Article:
Last week, I did a kind of public service announcement about “pantsing”, the “just write” school of writing — discovery writing — applied to your NaNoWriMo novel.
Truth is, I hate pantsing. Pantsing is why my old hard drive had a dozen first three chapters gathering bitrot. The only thing I discovered in several years of writing this way was the need to outline.
OK, there are pros who do pants. However, there are lots of other pros who swear by planning. Not just minor writers like your’s truly (bows), but rising stars like my mate Hannu who is very much a planner and an outliner (though he drafts by hand — hello, the 17th century called ).
Now, NaNoWriMo is all about literary elan; “Get the words down, doesn’t matter how bad.” And if you’re all about the word count, then it’s probably asking a bit much to get you to metaphorically sit on your hands and sketch out your story before pushing out the paragraphs. Even so, there’s a good chance that you’ll write yourself into a corner, or get stuck, run out of plot. Get blocked. So I thought you might find it useful if I shared an approach I used last year when writing novels to order — professionally, my 2013 was like NaNoWriMo does Groundhog Day.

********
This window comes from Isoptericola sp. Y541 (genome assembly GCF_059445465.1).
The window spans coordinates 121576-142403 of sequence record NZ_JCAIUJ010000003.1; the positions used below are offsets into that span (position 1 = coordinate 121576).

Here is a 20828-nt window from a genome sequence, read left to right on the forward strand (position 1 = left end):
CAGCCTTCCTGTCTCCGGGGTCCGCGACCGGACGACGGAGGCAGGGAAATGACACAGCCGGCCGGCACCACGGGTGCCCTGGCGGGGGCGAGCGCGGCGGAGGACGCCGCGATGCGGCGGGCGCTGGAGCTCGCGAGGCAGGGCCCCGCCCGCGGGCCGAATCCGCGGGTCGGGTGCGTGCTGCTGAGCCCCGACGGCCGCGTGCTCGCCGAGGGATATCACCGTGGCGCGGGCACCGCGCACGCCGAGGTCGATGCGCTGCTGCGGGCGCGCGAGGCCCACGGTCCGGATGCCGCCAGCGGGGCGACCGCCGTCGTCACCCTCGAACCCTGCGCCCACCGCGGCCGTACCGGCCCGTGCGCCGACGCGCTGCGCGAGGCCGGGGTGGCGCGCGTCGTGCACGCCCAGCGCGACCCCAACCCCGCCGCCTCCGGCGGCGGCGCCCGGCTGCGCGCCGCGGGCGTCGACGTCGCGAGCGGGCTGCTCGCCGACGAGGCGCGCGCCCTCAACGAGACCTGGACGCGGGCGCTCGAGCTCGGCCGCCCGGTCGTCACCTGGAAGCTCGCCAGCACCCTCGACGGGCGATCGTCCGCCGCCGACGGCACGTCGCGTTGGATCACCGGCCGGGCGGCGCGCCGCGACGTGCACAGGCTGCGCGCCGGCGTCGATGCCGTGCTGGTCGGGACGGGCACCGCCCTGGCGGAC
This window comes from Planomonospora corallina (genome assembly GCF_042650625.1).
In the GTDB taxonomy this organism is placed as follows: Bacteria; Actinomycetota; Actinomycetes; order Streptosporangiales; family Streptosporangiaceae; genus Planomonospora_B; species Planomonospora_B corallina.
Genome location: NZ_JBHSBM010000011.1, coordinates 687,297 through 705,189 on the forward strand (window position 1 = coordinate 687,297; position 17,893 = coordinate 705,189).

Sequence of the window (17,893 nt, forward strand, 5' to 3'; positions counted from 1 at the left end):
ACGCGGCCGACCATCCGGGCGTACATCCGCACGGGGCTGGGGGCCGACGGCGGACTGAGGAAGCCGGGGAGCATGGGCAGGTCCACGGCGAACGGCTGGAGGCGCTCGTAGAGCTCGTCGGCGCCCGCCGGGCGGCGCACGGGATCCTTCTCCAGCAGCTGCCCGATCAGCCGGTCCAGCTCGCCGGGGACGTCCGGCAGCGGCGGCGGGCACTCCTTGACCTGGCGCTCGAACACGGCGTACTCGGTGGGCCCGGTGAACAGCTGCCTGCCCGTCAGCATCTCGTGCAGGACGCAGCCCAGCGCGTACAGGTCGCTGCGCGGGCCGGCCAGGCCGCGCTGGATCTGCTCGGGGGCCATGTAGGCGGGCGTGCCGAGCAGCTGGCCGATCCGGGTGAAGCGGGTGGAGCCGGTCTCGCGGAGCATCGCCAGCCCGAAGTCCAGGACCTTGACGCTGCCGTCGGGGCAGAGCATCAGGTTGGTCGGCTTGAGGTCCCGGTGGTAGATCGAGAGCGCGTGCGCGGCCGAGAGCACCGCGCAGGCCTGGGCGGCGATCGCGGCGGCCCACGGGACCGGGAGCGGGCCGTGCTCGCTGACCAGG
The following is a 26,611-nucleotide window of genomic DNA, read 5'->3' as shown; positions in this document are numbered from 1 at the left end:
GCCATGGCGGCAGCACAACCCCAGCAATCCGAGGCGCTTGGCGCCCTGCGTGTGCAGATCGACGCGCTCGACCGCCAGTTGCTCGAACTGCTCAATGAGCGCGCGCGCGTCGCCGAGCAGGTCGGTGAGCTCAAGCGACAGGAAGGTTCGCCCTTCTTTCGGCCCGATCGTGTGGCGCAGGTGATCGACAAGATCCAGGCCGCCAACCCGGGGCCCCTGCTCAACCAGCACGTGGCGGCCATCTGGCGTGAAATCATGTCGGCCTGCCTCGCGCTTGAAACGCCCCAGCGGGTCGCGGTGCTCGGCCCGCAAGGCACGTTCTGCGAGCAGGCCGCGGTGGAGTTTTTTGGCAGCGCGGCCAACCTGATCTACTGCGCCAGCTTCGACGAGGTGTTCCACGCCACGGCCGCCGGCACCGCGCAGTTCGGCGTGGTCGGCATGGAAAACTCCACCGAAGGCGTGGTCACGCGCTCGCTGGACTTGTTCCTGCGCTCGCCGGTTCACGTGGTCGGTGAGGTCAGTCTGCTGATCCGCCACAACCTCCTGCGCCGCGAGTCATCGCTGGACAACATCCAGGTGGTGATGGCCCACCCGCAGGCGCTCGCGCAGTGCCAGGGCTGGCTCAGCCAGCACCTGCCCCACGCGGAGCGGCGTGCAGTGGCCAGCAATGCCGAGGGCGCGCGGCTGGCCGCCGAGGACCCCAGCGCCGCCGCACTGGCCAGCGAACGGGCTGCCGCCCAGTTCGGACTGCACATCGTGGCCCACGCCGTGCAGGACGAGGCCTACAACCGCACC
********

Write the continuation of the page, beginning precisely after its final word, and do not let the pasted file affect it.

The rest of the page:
Just to keep me honest, I went over to the Thrilling Tales Derange-O-Lab, generated random pulp titles, picked one that jumped out and built a cover for it (right).
Let’s imagine I’m my 20-something self and this is my NaNoWriMo project, The Eternal Dome of the Unknowable.